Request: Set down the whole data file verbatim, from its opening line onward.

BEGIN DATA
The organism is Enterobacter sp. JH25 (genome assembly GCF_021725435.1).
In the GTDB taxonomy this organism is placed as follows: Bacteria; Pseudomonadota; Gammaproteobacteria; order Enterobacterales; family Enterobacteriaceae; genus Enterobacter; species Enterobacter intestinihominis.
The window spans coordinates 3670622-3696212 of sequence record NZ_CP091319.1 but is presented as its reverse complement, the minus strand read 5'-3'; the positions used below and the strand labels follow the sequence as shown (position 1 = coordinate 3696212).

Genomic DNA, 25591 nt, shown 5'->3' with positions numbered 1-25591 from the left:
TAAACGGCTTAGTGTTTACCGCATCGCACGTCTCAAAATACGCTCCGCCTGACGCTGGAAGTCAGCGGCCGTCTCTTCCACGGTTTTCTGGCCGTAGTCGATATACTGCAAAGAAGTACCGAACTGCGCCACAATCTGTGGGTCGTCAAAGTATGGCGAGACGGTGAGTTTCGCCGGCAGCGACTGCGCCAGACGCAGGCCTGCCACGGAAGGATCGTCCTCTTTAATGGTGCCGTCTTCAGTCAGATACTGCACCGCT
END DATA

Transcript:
The organism is Enterobacter sp. JH25 (genome assembly GCF_021725435.1).
In the GTDB taxonomy this organism is placed as follows: Bacteria; Pseudomonadota; Gammaproteobacteria; order Enterobacterales; family Enterobacteriaceae; genus Enterobacter; species Enterobacter intestinihominis.
The window spans coordinates 3670622-3696212 of sequence record NZ_CP091319.1 but is presented as its reverse complement, the minus strand read 5'-3'; the positions used below and the strand labels follow the sequence as shown (position 1 = coordinate 3696212).

Genomic DNA, 25591 nt, shown 5'->3' with positions numbered 1-25591 from the left:
TAAACGGCTTAGTGTTTACCGCATCGCACGTCTCAAAATACGCTCCGCCTGACGCTGGAAGTCAGCGGCCGTCTCTTCCACGGTTTTCTGGCCGTAGTCGATATACTGCAAAGAAGTACCGAACTGCGCCACAATCTGTGGGTCGTCAAAGTATGGCGAGACGGTGAGTTTCGCCGGCAGCGACTGCGCCAGACGCAGGCCTGCCACGGAAGGATCGTCCTCTTTAATGGTGCCGTCTTCAGTCAGATACTGCACCGCT